Those new to this series of articles won’t be aware that my wife and I are heading to the US in July to buy a classic American car, and road trip it across the south of the USA to Atlanta, Georgia. You can read my initial article here.

The first article called for nominations of just what car I could be looking a for around US$10Kish, that has four seats and a V8. Well, not too much came of that – that Shy Kiwi Syndrome? There was a call for a ‘67 Impala, but I’m not a real fan of those, so I’ve soldiered on with what I think I would like to be driving.

Tough Decision Time: What Car?

My to current choices are below, but I’m happy to entertain other ideas. In no particular order:

Option 1: Ford Thunderbird, 1965-1967

Why the T-Bird? I think that have the classic lines of cars in the US in the ‘60s and that nice 390 V8 (or even better, the optional 428) is going to make for some relaxing cruising on our 8,000km, 5-week trip. Sequential tailights? How cool are those!thunderbird-2

Prices are good too for this model – a shabby one for US$5-7K, and a mint one with less than 50,000 miles for under US$15K. There is ‘66 one I’m looking at on Craigslist has just 18,000 miles on the clock for US$13K – I think that is excellent value, if the true condition of it checks out.

thunderbird-1

I used to like the 68-onwards model Thunderbirds too – the ones with the suicide doors – but lately the front of it with those sticky-outy bits just put me off. A shame as I love the rest of the car, but not sure I could like with that look at the front.

Parts are plentiful and cheap, but my concern is that the Thunderbird is monocoque so I’d have to be very careful that any Thunderbird I bought was super straight underneath.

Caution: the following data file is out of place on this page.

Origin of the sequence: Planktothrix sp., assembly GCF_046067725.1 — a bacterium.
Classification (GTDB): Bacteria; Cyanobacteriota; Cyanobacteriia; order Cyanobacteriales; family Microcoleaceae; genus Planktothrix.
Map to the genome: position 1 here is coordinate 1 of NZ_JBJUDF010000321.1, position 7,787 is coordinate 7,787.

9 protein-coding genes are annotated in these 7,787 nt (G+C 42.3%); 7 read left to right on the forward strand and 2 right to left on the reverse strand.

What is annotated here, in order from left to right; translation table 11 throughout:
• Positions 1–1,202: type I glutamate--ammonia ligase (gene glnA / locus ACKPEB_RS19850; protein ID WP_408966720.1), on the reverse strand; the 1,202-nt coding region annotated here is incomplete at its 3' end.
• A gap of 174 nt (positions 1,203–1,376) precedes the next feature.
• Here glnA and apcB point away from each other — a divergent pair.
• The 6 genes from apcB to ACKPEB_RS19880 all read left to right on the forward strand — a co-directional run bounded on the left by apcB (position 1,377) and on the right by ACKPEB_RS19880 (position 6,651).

Option 2: Buick Riviera, 1965-1973

I simply love the styling of any of the Rivieras from these years, but I’m especially drawn to the third generation models of ‘71-73. Why? As a 13 year-old, I got to ride in a gold one in Auckland, and I never forgot it. It was my first experience of an American car. Massive, luxurious, imposing:  I thought I was a king that day, even in the passenger’s seat. That boat tail design is unique – stunning, to me anyway.

riviera rear

It turns out the gold Buick was owned by a brothel owner at the time, but being such a sweet, naive kid, I wouldn’t have even known what a brothel was at that age.

So the Riviera bug has stuck with me all these years. Could it be the one…?

I do like the look of the ‘65 model too, with its clamshell hideaway headlights, but still, the boat tail calls me – if I can find a good one at the time we get to the USA of course.

riviera frontjpg

The boat tails come with a massive 455ci V8, more than enough power for me. It probably uses more than enough fuel as well!

While parts are not as easy to come by as the Thunderbird, there are still plenty of retailers in the USA selling whatever part you want for a Riviera. The full chassis is attractive though, from a compliance point of view.

Option 3: Pontiac Firebird, 1977-1981

Four words: Smokey and the Bandit. Again I was a teenager and man, did I love that movie. Still do! Is that a good reason to buy a car? I don’t know the answer to that, but I do know I still like the look of the Firebird, preferably in black. The big eagle on the bonnet I could do without, but it’s still a nice package.

firebird

Concerns about the Firebird? It’s just a bit plasticky inside, and the “Radial Tuned Suspension” badge on the dash yells out 80s’ Holden to me. Not that that’s a bad thing! Many of them have a black interior, which in July is going to be as hot as.